Article Date: 10/1/2007

How to Treat Plasma-Treated GP Lenses
contact lens care

How to Treat Plasma-Treated GP Lenses

BY SUSAN J. GROMACKI, OD, MS, FAAO

The plasma treatment of GP lenses has been available for quite a few years (Silsoft, Bausch & Lomb; Menicon). However, beginning with the Paragon family of materials almost two years ago, followed by Boston (B&L) and Optimum (Contamac), it's only recently that this technology has received widespread FDA approval. However, to maintain the advantages of the treatment, some patients will have to change their current lens care regimen.

Treatment and Benefits

First, let's define the treatment and discuss its benefits. The rigid contact lenses are placed in a vacuum chamber where low temperature ionized gases remove residual organic contaminants from the lens surface. This generates a more hydrophilic lens surface, enhancing initial wettability. Tests show that wetting angle measurements are indeed decreased after plasma treatment.

The treatment is available for new lenses only. This is when a lens needs it most, as most GP materials are inherently wettable. It's the residual oils, waxes and solvents from manufacturing that impede wettability. Plasma treatment has eliminated the need for pre-cleaning new non-plasmatreated GPs (for example, with an alcohol-based solvent such as the Boston Laboratory Cleaner, B&L). The process provides better initial comfort compared to non-treated lenses, which can benefit first-time GP lens wearers and patients who have histories of dry eye or excessive deposition.

To maintain treatment advantages, some patients will have to change their care regimen.

Some labs treat all lenses of a certain design (such as Rose K, Blanchard), while others recommend it as a problem-solver.

Different Delivery System

It's important to know that the handling and care of these lenses is different. They are wet-shipped to maintain their hydrophilicity.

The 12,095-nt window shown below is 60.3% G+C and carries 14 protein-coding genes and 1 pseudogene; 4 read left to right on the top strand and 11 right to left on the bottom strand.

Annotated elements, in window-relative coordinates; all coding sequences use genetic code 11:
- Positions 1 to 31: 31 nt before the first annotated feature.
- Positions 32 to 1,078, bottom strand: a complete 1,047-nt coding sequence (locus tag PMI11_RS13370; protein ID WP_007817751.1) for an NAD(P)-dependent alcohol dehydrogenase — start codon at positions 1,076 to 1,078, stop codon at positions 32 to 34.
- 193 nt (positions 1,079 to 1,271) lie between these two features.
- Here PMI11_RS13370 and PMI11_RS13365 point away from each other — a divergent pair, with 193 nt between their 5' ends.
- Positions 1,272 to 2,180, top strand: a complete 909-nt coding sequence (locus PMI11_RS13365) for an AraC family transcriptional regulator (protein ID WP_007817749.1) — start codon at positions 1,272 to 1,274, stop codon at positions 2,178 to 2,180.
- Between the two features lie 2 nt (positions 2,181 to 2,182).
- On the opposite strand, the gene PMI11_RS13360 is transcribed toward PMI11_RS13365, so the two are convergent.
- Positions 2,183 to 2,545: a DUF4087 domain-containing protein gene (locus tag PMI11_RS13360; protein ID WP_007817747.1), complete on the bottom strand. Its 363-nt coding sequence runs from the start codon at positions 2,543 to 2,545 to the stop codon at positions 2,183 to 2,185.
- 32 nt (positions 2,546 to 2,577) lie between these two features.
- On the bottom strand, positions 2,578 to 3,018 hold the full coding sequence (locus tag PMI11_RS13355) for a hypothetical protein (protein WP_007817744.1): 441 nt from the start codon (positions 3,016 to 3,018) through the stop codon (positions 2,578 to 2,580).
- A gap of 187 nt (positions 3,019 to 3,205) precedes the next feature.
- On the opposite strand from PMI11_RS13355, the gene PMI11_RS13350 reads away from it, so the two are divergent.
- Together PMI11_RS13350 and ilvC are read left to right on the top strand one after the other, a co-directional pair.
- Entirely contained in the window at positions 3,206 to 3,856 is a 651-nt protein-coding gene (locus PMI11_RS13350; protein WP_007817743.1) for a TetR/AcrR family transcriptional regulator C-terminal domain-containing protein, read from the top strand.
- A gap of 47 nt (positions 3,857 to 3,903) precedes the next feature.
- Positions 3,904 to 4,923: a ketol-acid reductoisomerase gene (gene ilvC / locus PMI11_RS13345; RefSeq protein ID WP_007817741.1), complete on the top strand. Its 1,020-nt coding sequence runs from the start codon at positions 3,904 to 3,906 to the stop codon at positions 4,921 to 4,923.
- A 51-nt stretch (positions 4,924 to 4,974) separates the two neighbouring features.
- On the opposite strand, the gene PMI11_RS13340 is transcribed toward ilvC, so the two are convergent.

Bausch & Lomb materials are shipped with Boston Simplus Multi-Action Solution (B&L), and Contamac materials are shipped with Optimum (Lobob).

Both Paragon and Menicon Z materials are currently being shipped in Unique pH. Alcon discontinued that solution in summer 2007; Menicon Z will ship in Boston Simplus when supplies run out early next year.

For daily cleaning, B&L recommends Boston Simplus; Contamac, Optimum; and Menicon, Menicon GP (Menicon). Paragon has not made a final decision regarding its shipping or daily cleaning at press time.

Because the FDA has no regulations regarding post-plasma treatment lens care, any solution listed above can be used with any lens. However, surface polishing and the use of an abrasive daily cleaner (such as Boston Advance or Original) can negate the process and shouldn't be used.

Once the plasma treatment loses its effectivity, which is in approximately six months, patients may resume their previous lens care regimen with a separate abrasive daily cleaner, if needed.

Beneficial to Patients

With proper patient instructions regarding lens care, plasma treatment has proven beneficial to my practice and I recommend it for yours. CLS

To obtain references for this article, please visit http://www.clspectrum.com/references.asp and click on document #143.


Dr. Gromacki is a Diplomate in Cornea and Contact Lenses in the American Academy of Optometry. She has a specialty contact lens and post-surgical co-management practice as part of a multi-subspecialty ophthalmology group in Ann Arbor, MI.



Contact Lens Spectrum, Issue: October 2007